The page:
The museum’s collection balances pieces by well-recognized artists from around the world with a focus on regional work, regularly inviting local artists to exhibit alongside Warhol, Lichtenstein, Close and Rothko. This focus on community, which is embedded in Coop Himmelb(l)au’s design, manifests itself in a certain openness, a generosity of spirit that imbues the museum’s culture, and which takes the form of actively bringing the community into the museum. As Joe informs me, the museum receives funding to reimburse area K-12 schools for school buses and substitute teachers so that students can visit the museum. Another partnership guarantees that every fourth grader in the Akron Public School System can spend time at the museum.

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This inclusivity entails the collection itself, which actively promotes diversity, and the museum is currently increasing its holdings of works by diverse artists in a way that is more broadly reflective of the city’s demographic, if not the country’s. The museum’s focus on community and inclusiveness can also be seen in the regular events that it hosts, and on its website, where you will find guides to art production (Studio Hours), podcasts, games and stories — extending the offerings of the museum to a global audience.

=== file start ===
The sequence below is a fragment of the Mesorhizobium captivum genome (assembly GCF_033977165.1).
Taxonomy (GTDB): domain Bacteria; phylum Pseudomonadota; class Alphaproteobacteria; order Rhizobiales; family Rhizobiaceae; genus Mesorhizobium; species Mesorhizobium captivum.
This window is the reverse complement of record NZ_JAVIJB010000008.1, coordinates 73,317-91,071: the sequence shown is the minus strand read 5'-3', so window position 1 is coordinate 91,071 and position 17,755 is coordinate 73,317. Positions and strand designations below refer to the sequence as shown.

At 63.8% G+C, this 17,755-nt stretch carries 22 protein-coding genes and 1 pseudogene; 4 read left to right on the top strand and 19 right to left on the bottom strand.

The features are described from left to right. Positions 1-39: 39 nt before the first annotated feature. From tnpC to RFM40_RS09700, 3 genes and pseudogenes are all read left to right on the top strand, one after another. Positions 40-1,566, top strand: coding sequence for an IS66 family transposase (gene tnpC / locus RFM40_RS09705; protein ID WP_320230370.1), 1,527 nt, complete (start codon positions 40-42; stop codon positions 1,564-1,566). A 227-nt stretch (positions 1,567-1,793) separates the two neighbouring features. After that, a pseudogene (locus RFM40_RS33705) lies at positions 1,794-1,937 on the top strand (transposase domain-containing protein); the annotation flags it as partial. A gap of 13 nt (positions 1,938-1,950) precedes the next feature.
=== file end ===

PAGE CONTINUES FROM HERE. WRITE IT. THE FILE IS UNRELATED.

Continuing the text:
At the end of my day at the museum, I was left with the sense that what makes this particular museum special is not only its collection, but the care of the people who work there. This care can only be fostered by kindred spirits, whose affinity for art extends beyond consumption, and embraces the deep knowledge of long exposure to making. Commitment to the embodied understanding of making is even more evident when Jeff shows me experimental images that he took (in collaboration with the photographer Gregory Vershbow) during his dissertation in an attempt to replicate the aesthetic of Alvin Langdon Coburn’s photographic portraits of Ezra Pound, and his detailed explanation of how he achieved his results.

Even as the museum may have shifted focus from the type of art training provided in its pre-1965 embodiment, the tradition of the Akron Art Institute lingers on in the museum’s dedication to making and makers, the sensitivity of its staff to artistic creation and the institution’s long-standing and on-going commitment to community involvement.

Read more about the Akron Art Museum on our project page.